In conclusion, we studied the collective behavior of enzymatic nanomotors in vitro and in vivo by a combination of optical microscopy and PET-CT imaging techniques. The swarming behavior and fluid mixing of enzyme nanobots observed upon intravesical injection hold great potential toward biomedical applications, where their active homogeneous distribution and enhanced fluid mixing could be exploited for targeting and drug delivery purposes. Further understanding on the mechanism of swarming formation should be addressed in the near future, from a fundamental point of view and toward a better control of pattern formation.



Ethanol (99%), methanol (99%), hydrochloric acid (37% in water), ammonium hydroxide (25% in water), tetraethylorthosilicate (TEOS; 99%), triethanolamine (TEOA; 99%), cetyltrimethylammonium bromide (CTAB; 99%), 3-APTES (99%), GA (25% in water), urease (from Canavalia ensiformis, type IX, powder, 50,000 to 100,000 U/g of solid), urea (99.9%), BSA (lyophilized powder) gold(III) chloride trihydrate (HauCl4), sodium citrate (NaCit), and HS-PEG5K-NH2 (HCl salt) were purchased from Sigma-Aldrich. PBSs were purchased from Thermo Fisher Scientific. Standard Grey V4 resin (FLGPGR04) for the 3D printing of rigid molds was purchased at FormLabs. SYLGARD 184 Silicone Elastomer was purchased from Ellsworth Adhesives Ibérica.


TEM images were captured using a JEOL JEM-2100 microscope. Hydrodynamic radii and electrophoretic mobility measurements were performed using a Wyatt Möbius. Optical videos were recorded using an inverted optical microscope (Leica DMi8) equipped with a 2.5× objective. The molds for the phantoms were fabricated by using a stereolithography 3D printer FormLabs 2 (FormLabs). The fluorine radionucleotide was synthesized using a TRACERlab FX-FN from GE Healthcare. The molecular imaging experiments were performed using a MOLECUBES β-CUBE (PET) and the MOLECUBES X-CUBE (CT) scanner.


Female mice (C57BL/6JRj, 8 weeks old, Janvier Labs; 16 animals, see below for number of animals under different experimental scenarios) weighing 20 ± 3 g were used to conduct the biodistribution studies. The animals were maintained and handled in accordance with the Guidelines for Accommodation and Care of Animals (European Convention for the Protection of Vertebrate Animals Used for Experimental and Other Scientific Purposes) and internal guidelines. All experimental procedures were approved by the ethical committee and the local authorities before conducting experimental work (code: PRO-AE-SS-059).

Synthesis of MSNPs

The MSNPs that serve as chassis for the fabrication of the nanomotors were synthesized by sol-gel chemistry using a modification of the Stöber method (45). Briefly, a mixture of TEOA (35 g), Milli-Q water (20 ml), and CTAB (570 mg) was placed in a three-mouthed round-bottom flask and heated up to 95°C in a silicon oil bath, under reflux and stirring, for 30 min. After this, TEOS (1.5 ml) was added dropwise. The reaction took place for 2 hours, under stirring and reflux at 95°C, and then the resulting MSNPs were collected by centrifugation (three times, 1350g, 5 min). The CTAB was then removed by reflux in acidic methanol. For this, the MSNPs were suspended in a methanol (30 ml) and hydrochloric acid (1.8 ml) mixture, placed in a one-mouthed round-bottom flask in a silicon oil bath at 80°C, and refluxed for 24 hours. Last, the MSNPs were collected by centrifugation and washed thrice in ethanol and thrice in Milli-Q water (three times, 1350g, 5 min). The concentration of the final dispersion was evaluated by dry weighing.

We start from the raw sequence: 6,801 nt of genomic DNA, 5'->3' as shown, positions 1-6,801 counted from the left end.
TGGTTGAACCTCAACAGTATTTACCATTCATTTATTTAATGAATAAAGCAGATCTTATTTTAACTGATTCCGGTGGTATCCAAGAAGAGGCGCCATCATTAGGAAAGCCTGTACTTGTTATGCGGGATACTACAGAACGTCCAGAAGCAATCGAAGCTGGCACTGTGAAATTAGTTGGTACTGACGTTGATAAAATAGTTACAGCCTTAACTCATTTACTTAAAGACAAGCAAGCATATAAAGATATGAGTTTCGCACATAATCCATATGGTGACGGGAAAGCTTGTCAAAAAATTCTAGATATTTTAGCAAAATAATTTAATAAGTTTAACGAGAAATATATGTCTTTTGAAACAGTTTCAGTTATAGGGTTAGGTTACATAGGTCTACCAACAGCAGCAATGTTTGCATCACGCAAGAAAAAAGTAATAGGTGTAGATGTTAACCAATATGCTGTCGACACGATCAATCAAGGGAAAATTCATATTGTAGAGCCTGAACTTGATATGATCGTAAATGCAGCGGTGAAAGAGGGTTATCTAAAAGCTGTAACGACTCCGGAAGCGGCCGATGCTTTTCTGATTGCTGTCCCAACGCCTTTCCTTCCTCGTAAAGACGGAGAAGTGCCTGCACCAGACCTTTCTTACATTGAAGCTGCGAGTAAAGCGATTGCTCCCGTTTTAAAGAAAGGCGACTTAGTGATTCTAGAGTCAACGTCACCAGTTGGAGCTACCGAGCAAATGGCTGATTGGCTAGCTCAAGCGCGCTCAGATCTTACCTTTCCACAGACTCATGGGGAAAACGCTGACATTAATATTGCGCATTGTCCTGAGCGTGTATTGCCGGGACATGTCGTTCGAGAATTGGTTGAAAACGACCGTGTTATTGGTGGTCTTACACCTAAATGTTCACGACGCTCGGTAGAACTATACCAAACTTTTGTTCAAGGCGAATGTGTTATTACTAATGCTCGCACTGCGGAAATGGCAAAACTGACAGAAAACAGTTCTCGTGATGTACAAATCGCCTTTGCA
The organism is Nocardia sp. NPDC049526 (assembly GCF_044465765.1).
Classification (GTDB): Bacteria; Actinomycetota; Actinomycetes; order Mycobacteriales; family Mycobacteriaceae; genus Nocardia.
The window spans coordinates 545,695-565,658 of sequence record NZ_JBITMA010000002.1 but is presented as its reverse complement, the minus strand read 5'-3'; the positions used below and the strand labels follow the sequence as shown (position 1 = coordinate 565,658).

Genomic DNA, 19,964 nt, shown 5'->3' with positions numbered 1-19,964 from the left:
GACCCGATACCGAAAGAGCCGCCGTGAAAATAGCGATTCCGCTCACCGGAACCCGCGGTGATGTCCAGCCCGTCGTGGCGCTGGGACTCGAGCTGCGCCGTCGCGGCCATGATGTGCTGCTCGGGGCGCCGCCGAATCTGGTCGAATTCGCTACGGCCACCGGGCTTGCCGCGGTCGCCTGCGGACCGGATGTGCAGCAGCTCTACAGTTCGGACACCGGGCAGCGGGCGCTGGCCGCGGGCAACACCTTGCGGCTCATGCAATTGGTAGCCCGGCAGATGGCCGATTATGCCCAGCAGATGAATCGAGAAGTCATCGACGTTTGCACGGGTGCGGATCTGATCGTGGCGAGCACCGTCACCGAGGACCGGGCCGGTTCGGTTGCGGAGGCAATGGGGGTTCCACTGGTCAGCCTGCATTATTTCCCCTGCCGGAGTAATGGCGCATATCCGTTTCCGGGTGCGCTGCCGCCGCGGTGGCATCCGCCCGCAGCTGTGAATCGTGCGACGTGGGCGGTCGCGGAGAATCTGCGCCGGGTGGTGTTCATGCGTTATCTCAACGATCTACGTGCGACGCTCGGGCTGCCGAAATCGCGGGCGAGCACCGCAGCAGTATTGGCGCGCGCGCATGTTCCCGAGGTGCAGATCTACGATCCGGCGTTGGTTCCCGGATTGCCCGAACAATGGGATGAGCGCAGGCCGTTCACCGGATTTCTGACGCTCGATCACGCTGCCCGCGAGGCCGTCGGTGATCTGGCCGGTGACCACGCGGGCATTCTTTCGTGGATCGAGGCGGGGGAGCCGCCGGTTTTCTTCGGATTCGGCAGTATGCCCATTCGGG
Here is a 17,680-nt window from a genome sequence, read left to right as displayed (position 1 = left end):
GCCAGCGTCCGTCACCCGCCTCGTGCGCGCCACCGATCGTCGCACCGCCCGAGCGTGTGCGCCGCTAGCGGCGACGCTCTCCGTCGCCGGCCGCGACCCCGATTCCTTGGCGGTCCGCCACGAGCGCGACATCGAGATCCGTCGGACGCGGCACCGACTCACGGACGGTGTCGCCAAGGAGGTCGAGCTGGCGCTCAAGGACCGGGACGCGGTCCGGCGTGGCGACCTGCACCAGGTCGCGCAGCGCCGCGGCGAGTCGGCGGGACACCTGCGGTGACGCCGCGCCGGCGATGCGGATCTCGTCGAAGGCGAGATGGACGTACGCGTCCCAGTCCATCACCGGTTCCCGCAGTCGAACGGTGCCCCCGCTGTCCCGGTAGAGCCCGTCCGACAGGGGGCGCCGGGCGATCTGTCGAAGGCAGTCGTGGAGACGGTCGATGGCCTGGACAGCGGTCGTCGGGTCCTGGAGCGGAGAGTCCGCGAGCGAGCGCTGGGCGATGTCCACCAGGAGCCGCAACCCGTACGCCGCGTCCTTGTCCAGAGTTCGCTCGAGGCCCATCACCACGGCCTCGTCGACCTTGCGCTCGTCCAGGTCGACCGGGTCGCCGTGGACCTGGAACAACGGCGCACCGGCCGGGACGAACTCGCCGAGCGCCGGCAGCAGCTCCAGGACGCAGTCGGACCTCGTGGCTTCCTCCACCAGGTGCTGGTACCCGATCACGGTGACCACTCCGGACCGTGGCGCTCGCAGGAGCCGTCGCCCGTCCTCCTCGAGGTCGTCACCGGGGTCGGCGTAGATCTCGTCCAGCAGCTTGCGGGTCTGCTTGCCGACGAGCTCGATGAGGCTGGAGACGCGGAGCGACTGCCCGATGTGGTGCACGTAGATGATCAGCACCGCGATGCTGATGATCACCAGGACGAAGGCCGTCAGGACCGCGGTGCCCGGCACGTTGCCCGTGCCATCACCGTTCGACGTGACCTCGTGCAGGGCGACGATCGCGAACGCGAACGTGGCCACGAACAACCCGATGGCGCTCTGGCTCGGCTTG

Amine modification of MSNPs

The surface of the MSNPs was then modified to carry free amine groups, using a modification of a reported method (46). Briefly, a suspension of MSNPs (2 mg/ml) in water was placed in a round-bottom flask and heated up to 50°C under vigorous stirring. Then, APTES was added to the dispersion to a final concentration of 5 mM. The reaction took place under reflux, at 50°C, for 24 hours, after which point the MSNP-NH2s were collected and washed thrice in water by centrifugation (three times, 1350g, 5 min). The concentration of the final dispersion was evaluated by dry weighing.

Synthesis of AuNPs

The AuNPs were synthesized according to a previously reported method (67, 68). Briefly, all necessary materials were cleaned using freshly prepared aqua regia and then rinsed extensively with water and dried in air. Then, a solution of 1 mM HAuCl4 was heated up to a boil under stirring, in a round-bottom flask integrated in a reflux system. After this, 10 ml of a NaCit solution (38.8 mM) were added, and the solution was boiled for 20 min, turning red in color. The solution was stirred without heating for 1 hour, reaching room temperature. The resulting AuNP dispersion was stored at room temperature in the dark. The Z-potential of the synthesized AuNPs in water was −40.26 ± 2.23 mV, and their hydrodynamic radii were 10.4 ± 0.1 nm (n = 10).

Fabrication of nanomotors

The MSNP-NH2s were resuspended in PBS 1× at a concentration of 1 mg/ml and a total volume of 900 μl and activated with GA (100 μl). The reaction took place for 2.5 hours, at room temperature, under mixing in an end-to-end shaker. After this, the activated MSNP-NH2s were collected and washed in PBS 1× thrice by centrifugation (1350g, 5 min), lastly being resuspended in a solution of urease (3 mg/ml) and heterobifunctional PEG (1 μg PEG/mg of MSNP-NH2) in PBS 1×. This mixture was left reacting in an end-to-end shaker for 24 hours at room temperature. The resulting nanomotors were then collected and washed three times in PBS 1× by centrifugation (1350g, 5 min). Then, these nanomotors were resuspended in a dispersion of AuNPs and left rotating in an end-to-end shaker for 10 min, followed by thorough washing by centrifugation (five times, 1350g, 5 min).